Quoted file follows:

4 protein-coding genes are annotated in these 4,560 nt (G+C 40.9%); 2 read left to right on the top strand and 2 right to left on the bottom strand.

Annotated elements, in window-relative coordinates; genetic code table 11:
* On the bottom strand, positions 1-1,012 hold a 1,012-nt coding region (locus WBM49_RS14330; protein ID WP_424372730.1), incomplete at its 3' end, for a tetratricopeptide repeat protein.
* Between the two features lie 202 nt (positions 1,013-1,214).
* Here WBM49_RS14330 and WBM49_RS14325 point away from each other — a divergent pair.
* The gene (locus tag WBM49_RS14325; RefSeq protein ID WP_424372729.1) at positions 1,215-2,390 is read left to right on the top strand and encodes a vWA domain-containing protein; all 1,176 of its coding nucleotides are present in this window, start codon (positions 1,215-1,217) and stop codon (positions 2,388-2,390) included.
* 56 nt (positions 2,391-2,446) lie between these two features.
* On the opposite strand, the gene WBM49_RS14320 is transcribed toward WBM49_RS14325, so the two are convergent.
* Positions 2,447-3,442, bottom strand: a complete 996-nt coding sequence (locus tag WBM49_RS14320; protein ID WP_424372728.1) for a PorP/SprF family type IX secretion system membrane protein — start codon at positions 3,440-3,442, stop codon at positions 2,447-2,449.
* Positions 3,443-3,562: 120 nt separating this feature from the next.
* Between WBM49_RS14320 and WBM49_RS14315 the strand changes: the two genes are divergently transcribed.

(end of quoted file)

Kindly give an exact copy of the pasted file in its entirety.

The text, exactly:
4 protein-coding genes are annotated in these 4,560 nt (G+C 40.9%); 2 read left to right on the top strand and 2 right to left on the bottom strand.

Annotated elements, in window-relative coordinates; genetic code table 11:
* On the bottom strand, positions 1-1,012 hold a 1,012-nt coding region (locus WBM49_RS14330; protein ID WP_424372730.1), incomplete at its 3' end, for a tetratricopeptide repeat protein.
* Between the two features lie 202 nt (positions 1,013-1,214).
* Here WBM49_RS14330 and WBM49_RS14325 point away from each other — a divergent pair.
* The gene (locus tag WBM49_RS14325; RefSeq protein ID WP_424372729.1) at positions 1,215-2,390 is read left to right on the top strand and encodes a vWA domain-containing protein; all 1,176 of its coding nucleotides are present in this window, start codon (positions 1,215-1,217) and stop codon (positions 2,388-2,390) included.
* 56 nt (positions 2,391-2,446) lie between these two features.
* On the opposite strand, the gene WBM49_RS14320 is transcribed toward WBM49_RS14325, so the two are convergent.
* Positions 2,447-3,442, bottom strand: a complete 996-nt coding sequence (locus tag WBM49_RS14320; protein ID WP_424372728.1) for a PorP/SprF family type IX secretion system membrane protein — start codon at positions 3,440-3,442, stop codon at positions 2,447-2,449.
* Positions 3,443-3,562: 120 nt separating this feature from the next.
* Between WBM49_RS14320 and WBM49_RS14315 the strand changes: the two genes are divergently transcribed.